New research on what works in technology cluster groups

  • July 4, 2011
New research on what works in technology cluster groups

Gates alumnus Franz Huber publishes research on personal networks and business success.

For researchers in technology clusters, a shared language matters more than being physically close to peers, according to a new study by a Gates alumnus.

Franz Huber’s study, published in the Regional Studies journal, focuses on research and development workers in the Cambridge information technology cluster.

It found that about two thirds of the most important contacts the researchers have are globally distributed and based outside Cambridge.

They are either friends or people who are working on similar technological problems to them.

However, the research showed that being physically close to other research and development workers enables them to share a more diverse range of knowledge than is available to researchers who are working remotely. This can be beneficial for coming up with new ideas and innovations.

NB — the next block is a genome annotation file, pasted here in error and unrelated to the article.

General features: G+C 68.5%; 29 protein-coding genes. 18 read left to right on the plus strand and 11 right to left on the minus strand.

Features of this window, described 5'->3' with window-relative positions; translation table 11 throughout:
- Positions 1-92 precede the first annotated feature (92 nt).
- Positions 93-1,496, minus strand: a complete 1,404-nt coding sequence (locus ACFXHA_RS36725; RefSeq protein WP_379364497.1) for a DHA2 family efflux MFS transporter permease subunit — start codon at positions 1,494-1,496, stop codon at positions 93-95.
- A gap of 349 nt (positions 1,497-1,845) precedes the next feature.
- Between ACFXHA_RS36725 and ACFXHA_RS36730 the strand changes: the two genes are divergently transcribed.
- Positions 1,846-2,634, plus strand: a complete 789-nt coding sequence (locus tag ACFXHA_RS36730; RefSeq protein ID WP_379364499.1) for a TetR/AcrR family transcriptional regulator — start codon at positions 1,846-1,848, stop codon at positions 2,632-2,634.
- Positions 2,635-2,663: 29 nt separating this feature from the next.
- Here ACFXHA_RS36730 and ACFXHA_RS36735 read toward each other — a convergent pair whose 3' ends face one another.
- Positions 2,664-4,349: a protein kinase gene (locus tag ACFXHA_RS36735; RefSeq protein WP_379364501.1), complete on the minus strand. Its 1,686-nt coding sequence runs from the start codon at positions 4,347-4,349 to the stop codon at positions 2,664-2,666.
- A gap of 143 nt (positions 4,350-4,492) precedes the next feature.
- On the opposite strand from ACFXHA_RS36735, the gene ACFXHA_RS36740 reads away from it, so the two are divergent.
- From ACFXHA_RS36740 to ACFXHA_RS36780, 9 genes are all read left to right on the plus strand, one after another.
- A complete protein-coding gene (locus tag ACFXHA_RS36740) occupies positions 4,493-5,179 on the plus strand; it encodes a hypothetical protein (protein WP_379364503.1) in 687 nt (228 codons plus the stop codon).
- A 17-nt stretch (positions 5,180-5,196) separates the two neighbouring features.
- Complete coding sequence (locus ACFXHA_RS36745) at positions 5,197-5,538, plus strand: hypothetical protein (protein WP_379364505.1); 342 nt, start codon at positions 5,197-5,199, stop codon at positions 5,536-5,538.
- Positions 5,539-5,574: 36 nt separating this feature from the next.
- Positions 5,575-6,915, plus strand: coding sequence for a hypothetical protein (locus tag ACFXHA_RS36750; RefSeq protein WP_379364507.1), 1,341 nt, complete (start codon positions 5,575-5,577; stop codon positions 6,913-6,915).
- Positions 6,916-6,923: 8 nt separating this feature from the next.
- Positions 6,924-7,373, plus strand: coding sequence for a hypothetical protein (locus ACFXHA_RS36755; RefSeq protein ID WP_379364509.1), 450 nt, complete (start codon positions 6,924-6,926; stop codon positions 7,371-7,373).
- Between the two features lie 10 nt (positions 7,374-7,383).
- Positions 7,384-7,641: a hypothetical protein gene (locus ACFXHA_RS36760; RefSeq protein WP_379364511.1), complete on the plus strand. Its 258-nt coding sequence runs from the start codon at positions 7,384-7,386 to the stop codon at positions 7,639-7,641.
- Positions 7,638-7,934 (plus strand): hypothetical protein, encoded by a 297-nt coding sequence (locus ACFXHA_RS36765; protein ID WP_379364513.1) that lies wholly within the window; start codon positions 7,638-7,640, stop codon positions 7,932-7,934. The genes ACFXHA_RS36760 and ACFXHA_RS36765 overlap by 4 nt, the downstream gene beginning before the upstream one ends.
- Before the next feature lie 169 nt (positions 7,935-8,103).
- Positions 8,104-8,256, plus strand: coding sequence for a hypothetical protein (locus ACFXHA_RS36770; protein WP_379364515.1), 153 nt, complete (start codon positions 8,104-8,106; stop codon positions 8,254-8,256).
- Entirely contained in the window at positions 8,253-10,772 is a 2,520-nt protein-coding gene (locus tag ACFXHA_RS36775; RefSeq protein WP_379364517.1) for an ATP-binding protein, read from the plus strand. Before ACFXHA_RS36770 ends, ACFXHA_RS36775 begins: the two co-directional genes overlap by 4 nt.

Nevertheless, Huber concludes that sharing the same technical jargon is critical for effective communication. He says: “This implies that research and development management and policy needs to be sensitive towards a shared language as a pre-condition for personal knowledge relationships. This can mean investing time in establishing a shared language.”

He adds: “Networking initiatives in R&D management and cluster/innovation policy need to be potentially global in scope, because personal contacts outside of the Cluster can be important. Yet, the scope of local networking initiatives within Cambridge might be greatest for linking people who are different in terms of their knowledge, but still manage to establish a shared language through regular face-to-face contacts.”

Huber’s research builds on his PhD in Geography at Cambridge which focused on the role of personal networks on knowledge flows and regional economic development. He investigated how personal networks affect innovative firms and regional economic development.

His new research is linked to his ESRC-funded Research Fellowship at the Open University Business School. Huber [2006] is examining knowledge transactions between the UK motorsport and the UK cleantech industries.

Picture credit: jscreationzs and www.freedigitalphotos.net

 

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